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Though COVID-19 vaccination appointments will continue to be available to Johnson County residents, the way they are allotted by the county health department may change soon as demand starts to decrease.
As of last week, everyone who had previously registered their interest to receive a vaccine with the county’s all-phases survey has been given the opportunity to make an appointment, Sanmi Areola, Ph.D., director of the Johnson County Department of Health and Environment, said.
As demand for vaccines continues to decrease, the county could start offering open vaccine opportunities very soon, Holzschuh said.
That means people would not need to make an appointment to receive a vaccine, but could walk in and receive a dose.
At this time, however, appointments are still required.
If you haven’t completed the survey, you can do so by clicking here.
People who fill out the survey this week should be able to get an appointment almost immediately, county director of epidemiology Elizabeth Holzschuh said.
“We know there are still people in our community who have not yet had an appointment and want one,” Holzschuh said. “In the coming weeks, if you want an appointment, we should be able to get you an appointment either through us or one of our partners.”
For information about getting a vaccine through an avenue outside of the county-run clinics, click here.
Vaccinating school-aged populations
Now that Kansas has progressed into Phase 5 of the statewide vaccine rollout plan, all people 16 and older are eligible to receive the vaccine.
That means many high school students meet the age requirement.
With that in mind, JCDHE officials say they are working on planning vaccine clinics targeted at qualifying teens through their school districts.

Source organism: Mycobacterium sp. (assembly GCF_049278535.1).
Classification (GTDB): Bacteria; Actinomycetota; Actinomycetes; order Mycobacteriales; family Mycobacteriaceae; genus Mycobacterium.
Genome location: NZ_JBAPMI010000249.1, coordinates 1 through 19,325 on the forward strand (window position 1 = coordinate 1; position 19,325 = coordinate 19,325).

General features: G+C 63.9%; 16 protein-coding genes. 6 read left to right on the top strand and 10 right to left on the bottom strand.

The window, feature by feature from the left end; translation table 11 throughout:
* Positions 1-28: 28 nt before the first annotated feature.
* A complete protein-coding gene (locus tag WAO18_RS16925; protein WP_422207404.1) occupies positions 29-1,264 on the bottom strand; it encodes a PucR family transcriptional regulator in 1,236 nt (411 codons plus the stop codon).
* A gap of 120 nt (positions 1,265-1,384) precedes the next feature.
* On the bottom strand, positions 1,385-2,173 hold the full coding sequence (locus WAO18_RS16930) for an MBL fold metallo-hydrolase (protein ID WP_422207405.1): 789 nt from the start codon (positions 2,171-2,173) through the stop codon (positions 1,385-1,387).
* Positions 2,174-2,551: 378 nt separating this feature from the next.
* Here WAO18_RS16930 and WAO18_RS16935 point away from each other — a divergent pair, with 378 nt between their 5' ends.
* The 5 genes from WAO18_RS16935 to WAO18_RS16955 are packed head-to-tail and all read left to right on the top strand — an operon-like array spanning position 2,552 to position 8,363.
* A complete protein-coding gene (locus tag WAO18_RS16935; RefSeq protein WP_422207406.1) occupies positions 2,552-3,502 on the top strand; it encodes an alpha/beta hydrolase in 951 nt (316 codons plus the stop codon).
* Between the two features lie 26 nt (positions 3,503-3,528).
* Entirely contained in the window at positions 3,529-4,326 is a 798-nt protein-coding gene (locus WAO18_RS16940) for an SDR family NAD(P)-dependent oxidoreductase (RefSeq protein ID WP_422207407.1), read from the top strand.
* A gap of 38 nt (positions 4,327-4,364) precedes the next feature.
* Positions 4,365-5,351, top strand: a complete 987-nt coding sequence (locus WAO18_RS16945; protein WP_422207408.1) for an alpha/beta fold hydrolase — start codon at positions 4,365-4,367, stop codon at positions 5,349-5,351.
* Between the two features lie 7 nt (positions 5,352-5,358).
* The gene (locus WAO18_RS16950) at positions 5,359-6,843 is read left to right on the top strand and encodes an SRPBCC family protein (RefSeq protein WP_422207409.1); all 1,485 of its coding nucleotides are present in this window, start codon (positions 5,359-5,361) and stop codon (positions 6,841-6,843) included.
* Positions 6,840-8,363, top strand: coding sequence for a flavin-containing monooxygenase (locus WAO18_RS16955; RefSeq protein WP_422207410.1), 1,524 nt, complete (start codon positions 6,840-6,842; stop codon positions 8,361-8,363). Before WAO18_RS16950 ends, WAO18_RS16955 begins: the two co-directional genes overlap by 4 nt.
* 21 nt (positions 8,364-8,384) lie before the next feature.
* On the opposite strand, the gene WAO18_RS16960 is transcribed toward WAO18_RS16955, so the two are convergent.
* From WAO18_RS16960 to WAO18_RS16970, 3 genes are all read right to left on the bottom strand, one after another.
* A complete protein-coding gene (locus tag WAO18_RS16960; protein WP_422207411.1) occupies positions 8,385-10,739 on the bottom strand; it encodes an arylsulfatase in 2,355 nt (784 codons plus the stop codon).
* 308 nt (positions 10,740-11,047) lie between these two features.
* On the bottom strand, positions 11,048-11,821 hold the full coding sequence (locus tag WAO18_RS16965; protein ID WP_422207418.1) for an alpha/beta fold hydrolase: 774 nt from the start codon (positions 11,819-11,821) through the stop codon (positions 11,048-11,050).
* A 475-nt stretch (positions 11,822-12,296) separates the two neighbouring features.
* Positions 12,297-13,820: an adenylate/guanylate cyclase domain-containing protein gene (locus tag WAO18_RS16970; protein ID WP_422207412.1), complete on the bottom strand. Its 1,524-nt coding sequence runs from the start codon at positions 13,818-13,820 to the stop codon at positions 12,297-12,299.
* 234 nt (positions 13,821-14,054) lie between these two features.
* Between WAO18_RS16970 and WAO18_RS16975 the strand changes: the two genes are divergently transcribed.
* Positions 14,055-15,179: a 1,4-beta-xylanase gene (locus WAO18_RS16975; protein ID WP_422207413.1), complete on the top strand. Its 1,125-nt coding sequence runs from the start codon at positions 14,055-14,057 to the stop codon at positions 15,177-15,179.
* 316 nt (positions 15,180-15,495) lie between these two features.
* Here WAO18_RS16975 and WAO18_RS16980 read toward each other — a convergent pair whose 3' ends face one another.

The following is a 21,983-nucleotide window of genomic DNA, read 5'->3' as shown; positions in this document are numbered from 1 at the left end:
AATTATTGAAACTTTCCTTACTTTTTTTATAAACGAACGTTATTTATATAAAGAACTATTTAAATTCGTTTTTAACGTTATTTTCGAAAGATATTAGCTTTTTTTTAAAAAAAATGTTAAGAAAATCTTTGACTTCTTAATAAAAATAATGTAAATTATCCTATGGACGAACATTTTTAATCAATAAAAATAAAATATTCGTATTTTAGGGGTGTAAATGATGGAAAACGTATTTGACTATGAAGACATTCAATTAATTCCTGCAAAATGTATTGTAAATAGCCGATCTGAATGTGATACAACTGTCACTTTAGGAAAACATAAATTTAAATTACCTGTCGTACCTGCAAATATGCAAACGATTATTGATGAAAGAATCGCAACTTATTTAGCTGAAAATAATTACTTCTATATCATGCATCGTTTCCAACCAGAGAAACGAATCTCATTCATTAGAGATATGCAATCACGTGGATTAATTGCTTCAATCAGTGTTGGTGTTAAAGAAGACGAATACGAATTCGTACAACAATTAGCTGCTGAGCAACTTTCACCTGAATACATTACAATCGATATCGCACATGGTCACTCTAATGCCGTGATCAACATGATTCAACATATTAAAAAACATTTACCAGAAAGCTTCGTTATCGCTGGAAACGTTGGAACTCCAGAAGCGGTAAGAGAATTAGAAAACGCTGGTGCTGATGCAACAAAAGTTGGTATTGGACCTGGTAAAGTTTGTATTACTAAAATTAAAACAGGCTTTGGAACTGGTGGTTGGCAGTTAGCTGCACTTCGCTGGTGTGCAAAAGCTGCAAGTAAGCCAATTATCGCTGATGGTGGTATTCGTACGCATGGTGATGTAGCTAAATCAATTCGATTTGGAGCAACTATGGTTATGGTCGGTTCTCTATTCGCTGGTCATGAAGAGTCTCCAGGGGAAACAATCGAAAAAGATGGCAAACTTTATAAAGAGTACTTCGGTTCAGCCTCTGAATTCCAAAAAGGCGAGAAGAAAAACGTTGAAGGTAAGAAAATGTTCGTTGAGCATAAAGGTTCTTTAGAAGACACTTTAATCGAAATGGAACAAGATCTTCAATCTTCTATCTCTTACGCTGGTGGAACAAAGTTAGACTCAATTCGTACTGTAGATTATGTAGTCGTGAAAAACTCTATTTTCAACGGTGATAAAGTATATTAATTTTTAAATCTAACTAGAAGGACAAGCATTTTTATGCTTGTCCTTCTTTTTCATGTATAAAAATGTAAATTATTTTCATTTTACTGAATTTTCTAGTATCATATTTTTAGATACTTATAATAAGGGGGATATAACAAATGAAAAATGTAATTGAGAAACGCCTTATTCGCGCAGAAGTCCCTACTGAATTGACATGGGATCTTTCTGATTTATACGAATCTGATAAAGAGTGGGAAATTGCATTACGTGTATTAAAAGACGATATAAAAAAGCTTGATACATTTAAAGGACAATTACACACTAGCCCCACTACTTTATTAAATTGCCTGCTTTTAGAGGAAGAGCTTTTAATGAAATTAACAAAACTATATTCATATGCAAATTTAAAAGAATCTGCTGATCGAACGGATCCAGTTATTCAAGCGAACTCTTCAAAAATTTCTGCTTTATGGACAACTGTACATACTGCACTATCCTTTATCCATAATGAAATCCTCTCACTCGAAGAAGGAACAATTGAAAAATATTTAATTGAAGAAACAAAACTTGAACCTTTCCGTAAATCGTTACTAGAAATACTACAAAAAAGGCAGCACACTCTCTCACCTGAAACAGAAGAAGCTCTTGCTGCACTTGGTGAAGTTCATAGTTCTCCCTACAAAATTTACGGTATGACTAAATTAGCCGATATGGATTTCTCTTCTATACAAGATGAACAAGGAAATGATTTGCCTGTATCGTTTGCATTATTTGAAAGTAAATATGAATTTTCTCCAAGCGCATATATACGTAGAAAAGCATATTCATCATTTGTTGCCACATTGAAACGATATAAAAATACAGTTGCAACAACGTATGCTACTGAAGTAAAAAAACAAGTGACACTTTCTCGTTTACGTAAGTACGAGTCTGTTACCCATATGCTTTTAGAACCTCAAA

The details at this time are still uncertain and what those clinics will look like could vary from school district to school district.
Some schools could offer vaccines during the day, others could have after-school clinics, but any plan is likely to include support from the Children’s Mercy health system, Holzschuh said.
The county’s vaccinations of K-12 educators and child care workers has been coordinated through Children’s Mercy.
“This is not mandatory, we are not going to force anybody to get the vaccine, even if they’re a student,” Holzschuh said. “This is just to provide an extra opportunity for us to get as many individuals in our community protected as possible.”
When those plans are worked out, parents should expect to receive information from their child’s school district.
In the meantime, those students who are 16 and older can now receive a dose at any vaccine clinic in Johnson County — including ones operated by the county, local hospitals and retail pharmacies, like HyVee and CVS.
“A number of them [teens] have already had that opportunity, whether it’s because they work in restaurants or grocery stores,” Holzschuh added.
‘That light at the end of the tunnel is getting brighter’
The rate of vaccination in the community and the data showing its efficacy at warding off serious COVID-19 infections are promising signs, Holzschuh said.
According to data from JCDHE, about 21% of county residents are now fully vaccinated.
“It feels like each week though we are closer. I feel like that light at the end of the tunnel is getting brighter each week,” Holzschuh said.
However, the pandemic isn’t over, she said.
Even if you have been vaccinated, Holzschuh advises that you remain masked up in public, keep socially distanced and avoid travel when possible.